The curious case of Mark Martinez: Justice or Just Us?
By Baldo Garza on 03/30/2011 @ 06:00 PM
This is but one of thousands of stories of young people with a limited future in our country. Understand how remarkable this last statement is. In our country, a specific group of young people have no future.
A young man boarded a bus on a trip to Arkansas to attend a school to become a pastor. On his way to Arkansas, while crossing the border between two states, the bus was boarded by Border Patrol Agents. This is a common practice in this war on terrorism by the Department of Homeland Security.
What criteria used to identify this young man for questioning, perhaps we will not know. Unfortunately, this young man was asked where he was born. He replied in México. Mark was removed from the bus and taken to a detention facility where he was processed. Further questioning, without counsel, occurred. What 19 year old can contest the trained interrogation process by himself?
Finally, after contacting his parents in his home state, he was granted a bond in the amount of $4000. During the times I have appeared for clients in removal proceedings, bonds in the amount of $4000, $5000 or even $7500 are not uncommon. Despite the times we are in and the state of the economy, his parents were able to get the money and post a bond. Mark was allowed to fly back to his home state and returned to his parents. How many others are locked up with no way to go home, sometimes ICE doesn’t even know.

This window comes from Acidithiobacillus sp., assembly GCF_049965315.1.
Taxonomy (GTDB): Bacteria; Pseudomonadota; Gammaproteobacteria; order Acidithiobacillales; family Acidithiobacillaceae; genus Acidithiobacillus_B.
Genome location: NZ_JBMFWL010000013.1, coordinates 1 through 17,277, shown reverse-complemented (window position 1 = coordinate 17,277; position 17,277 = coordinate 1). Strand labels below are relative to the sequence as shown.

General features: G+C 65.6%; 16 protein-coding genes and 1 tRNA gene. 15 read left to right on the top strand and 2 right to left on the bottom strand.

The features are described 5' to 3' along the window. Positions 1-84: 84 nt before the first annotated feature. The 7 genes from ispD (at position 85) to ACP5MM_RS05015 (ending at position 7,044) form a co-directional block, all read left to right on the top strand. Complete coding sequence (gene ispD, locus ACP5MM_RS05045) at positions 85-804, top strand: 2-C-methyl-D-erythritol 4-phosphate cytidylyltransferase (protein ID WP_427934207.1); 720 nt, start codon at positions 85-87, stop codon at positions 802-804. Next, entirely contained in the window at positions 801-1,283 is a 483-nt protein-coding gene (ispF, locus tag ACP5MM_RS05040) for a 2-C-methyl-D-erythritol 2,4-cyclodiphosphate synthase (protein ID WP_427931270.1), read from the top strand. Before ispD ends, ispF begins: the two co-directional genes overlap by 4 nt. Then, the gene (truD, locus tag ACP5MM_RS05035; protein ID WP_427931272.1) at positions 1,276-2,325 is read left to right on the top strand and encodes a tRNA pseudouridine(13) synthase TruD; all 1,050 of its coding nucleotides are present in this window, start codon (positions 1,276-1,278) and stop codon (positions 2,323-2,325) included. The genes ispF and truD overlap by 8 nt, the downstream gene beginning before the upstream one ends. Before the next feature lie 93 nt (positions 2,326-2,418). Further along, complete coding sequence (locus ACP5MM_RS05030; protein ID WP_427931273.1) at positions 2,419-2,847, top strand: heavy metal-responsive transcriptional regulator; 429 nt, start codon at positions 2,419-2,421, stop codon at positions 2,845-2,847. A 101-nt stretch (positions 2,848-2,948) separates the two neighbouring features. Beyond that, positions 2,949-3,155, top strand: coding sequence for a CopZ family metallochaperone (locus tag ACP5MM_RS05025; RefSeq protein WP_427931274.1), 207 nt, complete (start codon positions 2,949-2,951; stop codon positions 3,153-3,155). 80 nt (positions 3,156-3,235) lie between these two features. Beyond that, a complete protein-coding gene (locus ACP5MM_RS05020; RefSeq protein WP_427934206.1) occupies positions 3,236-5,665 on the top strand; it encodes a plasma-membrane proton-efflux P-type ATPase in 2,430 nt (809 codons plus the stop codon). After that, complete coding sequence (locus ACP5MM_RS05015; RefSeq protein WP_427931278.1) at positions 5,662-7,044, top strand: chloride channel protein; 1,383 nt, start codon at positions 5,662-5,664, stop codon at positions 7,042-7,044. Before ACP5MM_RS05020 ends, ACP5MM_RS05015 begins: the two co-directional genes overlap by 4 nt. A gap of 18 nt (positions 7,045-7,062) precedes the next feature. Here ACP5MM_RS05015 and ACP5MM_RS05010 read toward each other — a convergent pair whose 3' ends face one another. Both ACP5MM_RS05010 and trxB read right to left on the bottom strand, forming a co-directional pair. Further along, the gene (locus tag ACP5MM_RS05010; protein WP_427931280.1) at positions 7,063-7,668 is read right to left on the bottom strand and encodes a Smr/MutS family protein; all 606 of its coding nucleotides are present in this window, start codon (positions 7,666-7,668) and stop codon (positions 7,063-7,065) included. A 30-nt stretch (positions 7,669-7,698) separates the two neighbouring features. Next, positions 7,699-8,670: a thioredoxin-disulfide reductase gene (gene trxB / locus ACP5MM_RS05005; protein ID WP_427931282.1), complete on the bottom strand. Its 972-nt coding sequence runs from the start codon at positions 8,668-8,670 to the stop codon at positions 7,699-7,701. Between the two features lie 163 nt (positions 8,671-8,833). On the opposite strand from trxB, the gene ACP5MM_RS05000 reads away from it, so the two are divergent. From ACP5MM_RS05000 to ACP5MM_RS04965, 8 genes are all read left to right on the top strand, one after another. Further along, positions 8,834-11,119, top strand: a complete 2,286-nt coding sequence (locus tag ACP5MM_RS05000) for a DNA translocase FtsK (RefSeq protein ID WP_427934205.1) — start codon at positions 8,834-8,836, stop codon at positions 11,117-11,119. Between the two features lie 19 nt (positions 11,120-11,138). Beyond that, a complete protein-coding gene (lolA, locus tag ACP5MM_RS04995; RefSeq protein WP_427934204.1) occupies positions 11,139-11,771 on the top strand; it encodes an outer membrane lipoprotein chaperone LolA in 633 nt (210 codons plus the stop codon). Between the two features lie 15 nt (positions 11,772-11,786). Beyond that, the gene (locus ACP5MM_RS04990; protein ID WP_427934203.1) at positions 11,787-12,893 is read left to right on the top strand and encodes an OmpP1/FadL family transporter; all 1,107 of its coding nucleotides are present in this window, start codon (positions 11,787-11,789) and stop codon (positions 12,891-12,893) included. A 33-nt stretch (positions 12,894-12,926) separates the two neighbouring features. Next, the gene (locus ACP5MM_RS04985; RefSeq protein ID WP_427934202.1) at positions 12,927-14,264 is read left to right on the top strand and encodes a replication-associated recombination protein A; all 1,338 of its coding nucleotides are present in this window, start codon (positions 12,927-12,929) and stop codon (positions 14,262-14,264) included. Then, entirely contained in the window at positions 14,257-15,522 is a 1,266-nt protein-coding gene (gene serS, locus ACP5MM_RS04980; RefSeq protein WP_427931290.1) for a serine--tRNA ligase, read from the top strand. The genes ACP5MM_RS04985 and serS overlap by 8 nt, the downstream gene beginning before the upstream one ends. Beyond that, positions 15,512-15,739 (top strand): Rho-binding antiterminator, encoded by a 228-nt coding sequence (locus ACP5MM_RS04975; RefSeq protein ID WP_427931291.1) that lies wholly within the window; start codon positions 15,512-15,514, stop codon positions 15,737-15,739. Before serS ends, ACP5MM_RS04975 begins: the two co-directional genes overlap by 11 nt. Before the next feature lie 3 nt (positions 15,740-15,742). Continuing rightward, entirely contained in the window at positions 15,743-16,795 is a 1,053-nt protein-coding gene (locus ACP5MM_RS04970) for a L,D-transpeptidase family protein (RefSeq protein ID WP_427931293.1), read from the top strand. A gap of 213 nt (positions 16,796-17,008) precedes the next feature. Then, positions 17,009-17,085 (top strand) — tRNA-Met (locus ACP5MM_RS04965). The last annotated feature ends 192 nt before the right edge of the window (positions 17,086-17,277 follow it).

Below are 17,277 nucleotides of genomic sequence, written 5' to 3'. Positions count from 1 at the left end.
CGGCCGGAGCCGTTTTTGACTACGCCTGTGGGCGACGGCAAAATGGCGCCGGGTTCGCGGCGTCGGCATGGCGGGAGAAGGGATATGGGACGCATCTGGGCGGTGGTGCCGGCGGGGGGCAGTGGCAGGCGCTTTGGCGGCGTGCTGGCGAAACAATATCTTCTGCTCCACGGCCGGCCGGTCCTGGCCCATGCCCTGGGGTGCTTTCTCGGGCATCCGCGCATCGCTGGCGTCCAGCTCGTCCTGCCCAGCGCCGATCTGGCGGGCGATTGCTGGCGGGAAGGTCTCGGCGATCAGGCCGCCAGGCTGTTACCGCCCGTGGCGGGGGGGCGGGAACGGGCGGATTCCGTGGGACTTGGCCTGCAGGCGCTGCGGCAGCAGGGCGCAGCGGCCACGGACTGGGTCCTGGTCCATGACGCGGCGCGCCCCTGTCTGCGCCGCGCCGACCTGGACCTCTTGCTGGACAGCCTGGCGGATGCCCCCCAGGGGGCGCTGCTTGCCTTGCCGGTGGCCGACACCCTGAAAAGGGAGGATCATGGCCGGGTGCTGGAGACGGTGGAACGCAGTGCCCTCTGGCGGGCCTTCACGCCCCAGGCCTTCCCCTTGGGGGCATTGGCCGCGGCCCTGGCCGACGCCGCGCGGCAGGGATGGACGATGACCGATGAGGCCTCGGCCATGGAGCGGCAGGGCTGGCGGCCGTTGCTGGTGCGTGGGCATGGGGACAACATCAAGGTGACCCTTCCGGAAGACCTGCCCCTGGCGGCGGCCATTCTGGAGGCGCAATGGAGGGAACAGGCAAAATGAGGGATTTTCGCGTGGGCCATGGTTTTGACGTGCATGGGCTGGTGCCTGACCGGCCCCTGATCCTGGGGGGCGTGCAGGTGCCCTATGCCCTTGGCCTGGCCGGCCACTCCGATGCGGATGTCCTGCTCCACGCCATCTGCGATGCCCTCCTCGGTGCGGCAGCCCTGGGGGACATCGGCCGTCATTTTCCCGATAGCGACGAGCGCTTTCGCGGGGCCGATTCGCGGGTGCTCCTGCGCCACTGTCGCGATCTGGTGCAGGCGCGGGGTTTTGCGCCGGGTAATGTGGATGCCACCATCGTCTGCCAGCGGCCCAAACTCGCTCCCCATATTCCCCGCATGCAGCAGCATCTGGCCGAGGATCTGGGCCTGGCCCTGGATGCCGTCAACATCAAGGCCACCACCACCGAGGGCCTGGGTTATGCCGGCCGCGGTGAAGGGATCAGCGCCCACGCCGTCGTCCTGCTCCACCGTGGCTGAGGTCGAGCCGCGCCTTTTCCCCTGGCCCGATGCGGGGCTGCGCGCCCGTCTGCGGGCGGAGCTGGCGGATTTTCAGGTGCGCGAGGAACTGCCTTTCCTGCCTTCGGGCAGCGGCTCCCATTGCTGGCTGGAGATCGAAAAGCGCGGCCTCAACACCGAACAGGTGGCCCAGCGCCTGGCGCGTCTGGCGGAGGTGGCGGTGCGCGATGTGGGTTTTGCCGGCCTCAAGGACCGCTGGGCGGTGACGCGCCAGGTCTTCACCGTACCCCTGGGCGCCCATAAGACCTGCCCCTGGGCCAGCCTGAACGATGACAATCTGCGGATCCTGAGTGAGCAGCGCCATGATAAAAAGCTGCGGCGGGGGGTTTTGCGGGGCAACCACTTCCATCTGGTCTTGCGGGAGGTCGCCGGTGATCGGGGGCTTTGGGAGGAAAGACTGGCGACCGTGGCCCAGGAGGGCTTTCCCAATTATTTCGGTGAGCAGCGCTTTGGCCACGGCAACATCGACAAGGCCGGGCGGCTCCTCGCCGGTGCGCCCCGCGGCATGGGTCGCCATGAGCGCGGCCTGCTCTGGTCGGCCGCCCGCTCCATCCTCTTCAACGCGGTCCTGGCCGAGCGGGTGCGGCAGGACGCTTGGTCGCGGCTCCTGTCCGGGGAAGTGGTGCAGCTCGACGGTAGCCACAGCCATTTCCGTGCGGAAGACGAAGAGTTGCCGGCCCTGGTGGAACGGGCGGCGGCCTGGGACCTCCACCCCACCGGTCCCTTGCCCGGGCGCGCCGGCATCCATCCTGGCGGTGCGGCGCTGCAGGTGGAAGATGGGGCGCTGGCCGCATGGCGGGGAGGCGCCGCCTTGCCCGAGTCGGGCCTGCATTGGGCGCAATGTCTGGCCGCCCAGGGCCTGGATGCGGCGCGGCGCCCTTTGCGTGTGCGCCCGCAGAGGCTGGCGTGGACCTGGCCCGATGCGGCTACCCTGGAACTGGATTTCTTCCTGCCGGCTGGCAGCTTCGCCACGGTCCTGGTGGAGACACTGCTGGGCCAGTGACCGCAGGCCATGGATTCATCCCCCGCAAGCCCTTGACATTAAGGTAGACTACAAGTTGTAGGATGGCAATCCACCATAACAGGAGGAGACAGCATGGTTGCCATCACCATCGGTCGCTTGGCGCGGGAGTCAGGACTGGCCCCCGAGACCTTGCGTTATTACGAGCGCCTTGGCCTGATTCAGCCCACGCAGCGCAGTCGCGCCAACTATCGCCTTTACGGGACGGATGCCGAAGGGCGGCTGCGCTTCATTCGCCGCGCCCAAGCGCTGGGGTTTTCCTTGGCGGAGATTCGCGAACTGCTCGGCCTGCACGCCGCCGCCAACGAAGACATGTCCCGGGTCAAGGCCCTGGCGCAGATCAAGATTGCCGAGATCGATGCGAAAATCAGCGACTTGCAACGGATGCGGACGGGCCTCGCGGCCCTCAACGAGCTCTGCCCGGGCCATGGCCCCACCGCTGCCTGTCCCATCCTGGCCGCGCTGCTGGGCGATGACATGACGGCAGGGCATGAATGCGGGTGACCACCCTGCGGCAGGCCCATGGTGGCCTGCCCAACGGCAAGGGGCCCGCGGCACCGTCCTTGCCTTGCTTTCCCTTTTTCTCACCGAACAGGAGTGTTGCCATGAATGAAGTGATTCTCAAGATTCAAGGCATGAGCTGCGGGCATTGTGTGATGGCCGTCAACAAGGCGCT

Just a little about Mark. Mark was brought to the United States with his parents when he was five years old for a brighter future. Mark grew up and attended school here in this country. He graduated from high school and has no criminal record.
My question is how much longer will we continue this process? Why are these young people detained? Is it “Justice” or “Just us” mentality? During the last four years, more than 1,442,977 people have been removed; of these, 894,423 were non-criminal.  What has this done to these families?
Mark needs our help. I can sense his parents fear and concern. Unfortunately, as with most detainees, access to legal help is not within reach. For more information about how to help people like Mark, please contact the LULAC National Civil Rights Committee.
As a last note, our committee held a Civil Rights Symposium at the Southern Methodist University on March, 26, 2011. Other Civil Rights Symposiums are in the planning stages. If you would like to host a Civil Rights Symposium in your area, please contact me at email@example.com.
*Names and locations have been changed to protect the identity of the person.
1. ICE Total removals as of December 7, 2010.
Note: The views expressed in this blog are those of the author and not necessarily shared by the LULAC National Office.